First of all, we need to remember that when our libido, or psychological energy, withdraws, it is not gone forever. The laws of physics tell us that energy can be transformed but not destroyed. When we feel a loss of energy it simply means that the energy which was formerly available to our ego has sunk into the unconscious. Once it gets there, forces over which our egos have no control will have to be mobilized before the energy can return to consciousness. The ego usually feels to blame, but it is not, because it has no control over unconscious forces.

Second, in the words of Harding, “When the light of life dims and one is left in the darkness of depression, it is much more effective to turn for the moment from the objective task and to concentrate attention on what is going forward within, instead of forcing oneself to continue by a compulsive effort of the will.” Once the libido is no longer available to our ego, will power can only be used effectively to “follow the lost energy into the hidden places of the psyche by means of creative introversion.”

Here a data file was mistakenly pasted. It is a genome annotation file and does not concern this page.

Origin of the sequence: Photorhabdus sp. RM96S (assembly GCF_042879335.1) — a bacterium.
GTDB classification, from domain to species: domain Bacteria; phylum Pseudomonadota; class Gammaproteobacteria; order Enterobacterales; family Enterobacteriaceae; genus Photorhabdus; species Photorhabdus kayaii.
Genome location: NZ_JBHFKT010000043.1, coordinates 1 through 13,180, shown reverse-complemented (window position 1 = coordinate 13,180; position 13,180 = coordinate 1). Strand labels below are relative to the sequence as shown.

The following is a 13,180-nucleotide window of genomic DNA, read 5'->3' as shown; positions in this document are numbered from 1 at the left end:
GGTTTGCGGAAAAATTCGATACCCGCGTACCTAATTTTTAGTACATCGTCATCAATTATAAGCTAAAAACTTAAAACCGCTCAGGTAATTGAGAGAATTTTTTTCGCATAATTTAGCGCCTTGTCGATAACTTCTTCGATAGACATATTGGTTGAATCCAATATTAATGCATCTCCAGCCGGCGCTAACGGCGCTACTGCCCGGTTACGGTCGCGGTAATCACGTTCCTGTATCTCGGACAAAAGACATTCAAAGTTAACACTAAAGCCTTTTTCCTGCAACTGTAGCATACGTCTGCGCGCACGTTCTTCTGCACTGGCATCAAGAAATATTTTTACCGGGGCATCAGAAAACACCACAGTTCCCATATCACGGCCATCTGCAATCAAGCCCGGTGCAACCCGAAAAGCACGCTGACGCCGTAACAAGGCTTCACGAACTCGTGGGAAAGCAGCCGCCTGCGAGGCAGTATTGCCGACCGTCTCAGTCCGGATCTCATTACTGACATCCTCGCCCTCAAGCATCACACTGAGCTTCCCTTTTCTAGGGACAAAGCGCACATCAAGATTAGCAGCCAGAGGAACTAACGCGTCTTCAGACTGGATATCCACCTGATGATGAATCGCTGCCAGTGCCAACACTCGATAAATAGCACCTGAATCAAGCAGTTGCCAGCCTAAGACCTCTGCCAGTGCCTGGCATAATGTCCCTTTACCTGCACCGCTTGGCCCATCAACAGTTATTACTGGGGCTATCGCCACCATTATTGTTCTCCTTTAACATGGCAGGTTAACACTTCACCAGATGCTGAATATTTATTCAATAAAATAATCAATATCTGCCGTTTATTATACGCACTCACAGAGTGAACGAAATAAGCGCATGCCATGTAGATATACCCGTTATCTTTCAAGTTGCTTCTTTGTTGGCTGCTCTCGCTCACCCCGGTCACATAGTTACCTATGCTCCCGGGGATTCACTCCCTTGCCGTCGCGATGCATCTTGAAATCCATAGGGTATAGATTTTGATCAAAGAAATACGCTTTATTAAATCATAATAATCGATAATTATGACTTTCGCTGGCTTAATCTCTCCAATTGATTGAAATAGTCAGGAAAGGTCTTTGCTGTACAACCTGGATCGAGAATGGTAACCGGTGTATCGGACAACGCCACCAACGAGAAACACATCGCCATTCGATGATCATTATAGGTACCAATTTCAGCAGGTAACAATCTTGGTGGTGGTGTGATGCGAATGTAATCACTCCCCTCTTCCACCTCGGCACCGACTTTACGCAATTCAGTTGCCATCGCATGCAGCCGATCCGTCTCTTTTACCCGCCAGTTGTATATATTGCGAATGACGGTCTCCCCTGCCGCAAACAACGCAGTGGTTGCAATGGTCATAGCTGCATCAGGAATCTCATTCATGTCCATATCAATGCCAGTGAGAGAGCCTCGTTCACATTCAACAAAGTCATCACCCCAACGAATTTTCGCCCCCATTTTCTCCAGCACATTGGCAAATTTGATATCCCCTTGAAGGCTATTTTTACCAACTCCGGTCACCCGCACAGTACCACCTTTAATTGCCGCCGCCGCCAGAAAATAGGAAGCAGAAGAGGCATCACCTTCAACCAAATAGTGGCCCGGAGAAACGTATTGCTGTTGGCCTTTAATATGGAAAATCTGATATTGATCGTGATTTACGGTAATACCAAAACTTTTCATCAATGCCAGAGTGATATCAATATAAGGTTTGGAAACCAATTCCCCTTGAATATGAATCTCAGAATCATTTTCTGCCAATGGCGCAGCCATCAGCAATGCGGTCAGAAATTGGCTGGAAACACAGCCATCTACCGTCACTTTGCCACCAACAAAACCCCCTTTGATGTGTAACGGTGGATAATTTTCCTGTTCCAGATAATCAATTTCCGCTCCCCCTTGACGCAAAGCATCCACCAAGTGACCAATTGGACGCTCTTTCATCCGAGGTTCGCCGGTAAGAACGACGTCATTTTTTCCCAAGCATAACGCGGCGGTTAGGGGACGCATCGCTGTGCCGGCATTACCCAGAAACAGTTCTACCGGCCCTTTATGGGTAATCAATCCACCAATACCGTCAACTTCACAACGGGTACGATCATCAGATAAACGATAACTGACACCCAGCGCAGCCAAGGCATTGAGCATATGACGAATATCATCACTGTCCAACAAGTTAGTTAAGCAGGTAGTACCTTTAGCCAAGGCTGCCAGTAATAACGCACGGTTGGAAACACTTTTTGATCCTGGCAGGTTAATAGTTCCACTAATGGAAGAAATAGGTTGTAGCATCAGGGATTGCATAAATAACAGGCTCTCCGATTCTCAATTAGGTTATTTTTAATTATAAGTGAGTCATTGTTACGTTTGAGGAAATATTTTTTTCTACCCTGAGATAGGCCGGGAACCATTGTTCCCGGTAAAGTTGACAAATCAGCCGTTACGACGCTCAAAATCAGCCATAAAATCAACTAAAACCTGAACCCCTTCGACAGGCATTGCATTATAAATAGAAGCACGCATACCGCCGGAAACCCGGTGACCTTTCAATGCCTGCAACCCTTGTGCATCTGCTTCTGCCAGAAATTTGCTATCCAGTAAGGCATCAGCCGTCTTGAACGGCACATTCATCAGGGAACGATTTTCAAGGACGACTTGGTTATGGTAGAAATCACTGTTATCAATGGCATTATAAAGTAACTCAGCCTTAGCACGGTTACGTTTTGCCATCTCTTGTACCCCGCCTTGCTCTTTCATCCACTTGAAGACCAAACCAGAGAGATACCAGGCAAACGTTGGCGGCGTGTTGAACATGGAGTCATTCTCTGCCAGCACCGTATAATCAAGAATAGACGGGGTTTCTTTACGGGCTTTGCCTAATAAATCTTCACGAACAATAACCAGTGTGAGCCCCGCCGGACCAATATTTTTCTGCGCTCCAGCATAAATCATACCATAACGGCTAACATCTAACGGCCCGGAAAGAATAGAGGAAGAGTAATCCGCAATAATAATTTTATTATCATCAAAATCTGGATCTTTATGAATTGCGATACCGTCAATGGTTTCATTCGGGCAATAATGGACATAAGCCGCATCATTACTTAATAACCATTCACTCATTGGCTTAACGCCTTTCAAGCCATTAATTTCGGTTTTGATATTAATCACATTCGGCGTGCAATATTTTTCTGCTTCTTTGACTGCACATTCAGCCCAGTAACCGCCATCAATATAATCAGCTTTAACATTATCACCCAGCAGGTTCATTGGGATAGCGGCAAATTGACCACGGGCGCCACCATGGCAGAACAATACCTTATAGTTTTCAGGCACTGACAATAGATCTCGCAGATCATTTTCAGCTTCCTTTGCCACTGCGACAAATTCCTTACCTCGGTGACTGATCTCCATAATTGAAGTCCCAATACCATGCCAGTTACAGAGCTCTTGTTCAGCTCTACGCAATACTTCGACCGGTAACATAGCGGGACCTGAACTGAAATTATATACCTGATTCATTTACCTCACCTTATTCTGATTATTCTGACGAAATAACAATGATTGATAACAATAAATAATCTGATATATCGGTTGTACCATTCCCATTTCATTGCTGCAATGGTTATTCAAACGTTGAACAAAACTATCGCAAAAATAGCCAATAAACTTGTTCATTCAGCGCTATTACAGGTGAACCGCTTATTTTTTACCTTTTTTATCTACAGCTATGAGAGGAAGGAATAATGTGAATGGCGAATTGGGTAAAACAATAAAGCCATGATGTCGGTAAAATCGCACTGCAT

Creative introversion means working with our fantasies and dreams in creative ways that feel meaningful. These products of our unconscious speak to the hidden forces which have sucked our libido down into the dark belly of the whale, and their images can give us clues not only to the nature of the difficulty, but also to the solution.

For example, many years ago toward the end of an extended period of libido loss I kept imagining myself as a baby chick still inside an egg, pecking at the shell. I knew I felt trapped, but I didn’t know what was trapping me or how to get out. Exploring this and other waking and dreaming images through art and journaling highlighted features of my persona that had initially protected the new life in me but were beginning to smother it. As I kept pecking away, cracks appeared in my shell until it finally collapsed and I stepped out of my self-imposed prison. The extraordinary infusion of new life I’ve experienced since then has taught me to see libido loss and depression not as obstacles or enemies, but as helpful guides along the way.

My thanks to Dr. Judith Rich for the inspiration for this post. Check out her latest article on the Huffington Post to see her wonderful take on a related topic. Welcome back, Judith.